Location of work
The most obvious difference is the location. The agency nurse will provide cover wherever needed. So this could be anywhere within the agreed mileage radius for agency work. They get to meet new people regularly, work in different settings and pick up additional knowledge. Similarly, working with different clinicians can be a useful asset to professional development. Working in a permanent position provides predictability and continuity with the same team members.
Pay rates can vary quite considerably between the two work types. Generally, with agency work offering a higher rate of pay. As agency nurses travel and work with different people, they are rewarded for adaptability and flexibility. As agencies are larger companies, they often provide extra incentives like annual bonuses and more regular pay increases.
There is no denying that a permanent position provides a more predictable income. Agency nurse contracts mainly offer zero hours, however different agencies offer different things. Therefore, it is worth doing your homework before you commit. With this in mind, you could say that a permanent position offers higher job security. There's more need now than ever for dental nurses. This could suggest that more and more practices are taking on agency nurses thereby giving opportunity for consistent work.
Progression of skills
Both positions have potential to help develop skills through further training or providing opportunities within the workplace. For permanent dental nurses, this could be working alongside a specialist and learning about the specific equipment, instruments and assisting skills. General dental practices usually comprise of general dentists, with a small number of practices having one specialist on site and even fewer having more than one. As well, specialists' clinics represent a small number, so while there are opportunities out there, they're not as common as you'd think.
Agency nurses definitely have more opportunity to expand their skills as they are visiting different places. The wide variety of work can take agency nurses outside the dental practice environment into different settings, such as hospitals, mobile dental units, prisons etc. By working in different areas of the community, they find out about the different ways dentistry is provided, greater awareness of dental care barriers and difficulties of people in the wider communities as well acquire lifelong skills. In addition to working with diverse equipment and materials, they are also learning about the latest trends in dentistry. Working in a dental practice can also give more opportunities of attending in-house training courses and for climbing the career ladder, lots of dental nurses work their way up to dental practice managers or dental nursing assessors.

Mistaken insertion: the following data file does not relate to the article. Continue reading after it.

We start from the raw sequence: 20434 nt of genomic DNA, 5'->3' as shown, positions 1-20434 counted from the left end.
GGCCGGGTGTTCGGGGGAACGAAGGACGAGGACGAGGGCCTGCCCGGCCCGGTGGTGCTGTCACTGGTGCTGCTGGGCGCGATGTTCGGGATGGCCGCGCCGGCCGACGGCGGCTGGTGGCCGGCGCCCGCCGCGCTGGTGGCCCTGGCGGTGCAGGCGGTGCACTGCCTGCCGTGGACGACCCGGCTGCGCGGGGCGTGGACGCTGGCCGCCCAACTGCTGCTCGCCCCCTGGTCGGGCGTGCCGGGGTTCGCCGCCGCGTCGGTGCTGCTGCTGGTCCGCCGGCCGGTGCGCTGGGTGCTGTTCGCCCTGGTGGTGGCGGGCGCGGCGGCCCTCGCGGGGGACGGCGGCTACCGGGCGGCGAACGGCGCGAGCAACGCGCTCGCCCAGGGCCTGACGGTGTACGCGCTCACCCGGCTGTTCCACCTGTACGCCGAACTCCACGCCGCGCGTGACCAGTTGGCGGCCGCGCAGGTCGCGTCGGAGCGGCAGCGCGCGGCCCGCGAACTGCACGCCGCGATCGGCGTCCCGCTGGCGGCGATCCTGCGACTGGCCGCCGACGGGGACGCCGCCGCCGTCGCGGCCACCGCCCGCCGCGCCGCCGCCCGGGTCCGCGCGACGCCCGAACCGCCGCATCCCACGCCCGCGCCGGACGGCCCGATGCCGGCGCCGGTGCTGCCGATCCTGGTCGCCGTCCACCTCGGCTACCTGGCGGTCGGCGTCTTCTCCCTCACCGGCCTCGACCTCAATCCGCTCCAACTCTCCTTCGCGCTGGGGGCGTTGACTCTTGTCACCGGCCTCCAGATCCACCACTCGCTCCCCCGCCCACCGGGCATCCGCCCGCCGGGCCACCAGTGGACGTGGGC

Agency work allows greater flexibility of work; dental nurses can choose their working days and hours and can change this more easily should their circumstances change. This allows them to organise their work around their lives and not the other way around. Flexibility is one of the many things that entices people to do agency work in the first place; being able to work hours that suit their family and personal commitments helps them to achieve the work life balance that they are looking for.
Whilst you have the option in practice to work part time or have a contract for 'x' number of hours, to change these it can be more of a faff. Any changes made will have to suit the needs of the practice and therefore isn't always straightforward. Again, this is something that would vary from each practice and so it would be worth discussing with your employer.
Everyone working is entitled to the standard 28 days of holiday per year (or the pro rata equivalent). The holiday process will differ from practice to practice and also from agency to agency. Although, generally no more than two consecutive weeks can be taken unless this is agreed with the employer. Agency dental nurses have their holiday pay included in their hourly rate, another reason why the hourly rate is higher. However, a nurse in a permanent position will get paid days holiday.
Responsibilities and daily duties
Whether dental nurses are employed by dental practices or agencies their professional responsibilities do not change. Therefore, they must ensure their CPD hours are up to date. Every year they renew their GDC indemnity. This is their responsibility and employers will support with advice and reminders, but ultimately dental nurses will have to ensure that they are compliant in line with GDC standards. Their daily duties will remain the same although an agency nurses' daily duties may differ each day depending on practice protocols that they adapt to.
As you can see, it really does boil down to personal preference. Whether you work for an agency or have a permanent position in practice. Ask those questions, work out what you want, and find out what works for you.